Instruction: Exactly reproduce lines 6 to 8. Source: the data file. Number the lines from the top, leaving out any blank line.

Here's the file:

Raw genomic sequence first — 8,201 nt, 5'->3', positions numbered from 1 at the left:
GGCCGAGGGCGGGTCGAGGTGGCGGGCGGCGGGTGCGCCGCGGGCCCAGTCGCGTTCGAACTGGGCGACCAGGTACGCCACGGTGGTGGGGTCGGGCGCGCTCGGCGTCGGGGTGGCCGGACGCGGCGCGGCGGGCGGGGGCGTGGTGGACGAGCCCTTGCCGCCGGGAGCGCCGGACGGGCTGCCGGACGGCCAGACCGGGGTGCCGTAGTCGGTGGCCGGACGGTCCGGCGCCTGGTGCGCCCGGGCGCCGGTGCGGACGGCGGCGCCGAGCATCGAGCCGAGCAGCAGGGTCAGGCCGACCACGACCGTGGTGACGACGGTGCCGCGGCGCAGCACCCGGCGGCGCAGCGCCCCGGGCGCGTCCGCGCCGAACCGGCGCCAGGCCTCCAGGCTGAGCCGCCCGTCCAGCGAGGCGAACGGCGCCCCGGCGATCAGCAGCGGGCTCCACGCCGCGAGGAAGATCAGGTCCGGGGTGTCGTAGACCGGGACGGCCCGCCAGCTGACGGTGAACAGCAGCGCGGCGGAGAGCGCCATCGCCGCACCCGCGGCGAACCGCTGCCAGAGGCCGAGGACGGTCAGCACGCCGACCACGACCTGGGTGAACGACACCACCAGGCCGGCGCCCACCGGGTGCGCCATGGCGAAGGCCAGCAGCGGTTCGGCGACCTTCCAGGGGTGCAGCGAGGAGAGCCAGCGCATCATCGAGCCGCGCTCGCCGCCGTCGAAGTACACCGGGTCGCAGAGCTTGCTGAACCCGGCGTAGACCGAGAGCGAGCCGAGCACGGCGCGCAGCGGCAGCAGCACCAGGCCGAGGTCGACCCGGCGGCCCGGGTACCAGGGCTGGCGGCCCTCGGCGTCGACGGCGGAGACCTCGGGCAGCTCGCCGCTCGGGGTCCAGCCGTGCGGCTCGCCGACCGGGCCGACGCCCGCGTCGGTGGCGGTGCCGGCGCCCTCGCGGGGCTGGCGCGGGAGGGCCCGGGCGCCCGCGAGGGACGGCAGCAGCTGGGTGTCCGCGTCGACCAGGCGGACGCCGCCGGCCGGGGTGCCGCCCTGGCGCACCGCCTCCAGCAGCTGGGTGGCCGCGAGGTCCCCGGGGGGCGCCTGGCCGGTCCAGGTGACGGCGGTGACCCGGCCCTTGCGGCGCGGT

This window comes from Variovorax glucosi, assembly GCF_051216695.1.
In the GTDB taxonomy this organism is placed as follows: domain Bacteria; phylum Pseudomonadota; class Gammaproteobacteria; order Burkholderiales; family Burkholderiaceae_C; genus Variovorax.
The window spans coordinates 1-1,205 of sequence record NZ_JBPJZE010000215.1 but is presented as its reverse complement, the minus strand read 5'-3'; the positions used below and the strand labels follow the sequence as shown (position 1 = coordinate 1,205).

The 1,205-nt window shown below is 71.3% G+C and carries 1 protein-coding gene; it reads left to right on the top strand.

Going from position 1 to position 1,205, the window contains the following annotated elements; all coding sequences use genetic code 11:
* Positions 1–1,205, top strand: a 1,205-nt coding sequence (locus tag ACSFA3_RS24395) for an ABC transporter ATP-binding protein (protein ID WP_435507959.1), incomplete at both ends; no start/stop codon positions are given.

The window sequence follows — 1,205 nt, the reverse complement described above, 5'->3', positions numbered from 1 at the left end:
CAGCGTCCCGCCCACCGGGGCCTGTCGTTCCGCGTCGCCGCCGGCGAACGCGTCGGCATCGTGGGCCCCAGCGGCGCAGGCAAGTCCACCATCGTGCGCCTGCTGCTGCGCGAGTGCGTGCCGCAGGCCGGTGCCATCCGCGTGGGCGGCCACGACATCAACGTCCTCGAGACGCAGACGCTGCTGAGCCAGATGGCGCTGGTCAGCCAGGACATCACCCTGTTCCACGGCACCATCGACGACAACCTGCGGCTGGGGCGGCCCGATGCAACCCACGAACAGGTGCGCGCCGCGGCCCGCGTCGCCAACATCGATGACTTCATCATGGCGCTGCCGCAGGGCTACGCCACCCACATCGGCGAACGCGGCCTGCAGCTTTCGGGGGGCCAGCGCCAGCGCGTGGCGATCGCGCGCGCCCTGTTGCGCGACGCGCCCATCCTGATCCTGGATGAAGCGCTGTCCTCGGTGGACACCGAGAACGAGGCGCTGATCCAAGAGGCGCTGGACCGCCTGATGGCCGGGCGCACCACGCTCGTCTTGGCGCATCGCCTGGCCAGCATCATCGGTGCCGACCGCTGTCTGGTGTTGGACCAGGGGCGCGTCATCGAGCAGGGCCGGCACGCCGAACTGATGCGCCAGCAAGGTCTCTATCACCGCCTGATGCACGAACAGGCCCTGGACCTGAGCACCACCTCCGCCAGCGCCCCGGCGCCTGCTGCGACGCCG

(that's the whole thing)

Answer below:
The 1,205-nt window shown below is 71.3% G+C and carries 1 protein-coding gene; it reads left to right on the top strand.

Going from position 1 to position 1,205, the window contains the following annotated elements; all coding sequences use genetic code 11:
* Positions 1–1,205, top strand: a 1,205-nt coding sequence (locus tag ACSFA3_RS24395) for an ABC transporter ATP-binding protein (protein ID WP_435507959.1), incomplete at both ends; no start/stop codon positions are given.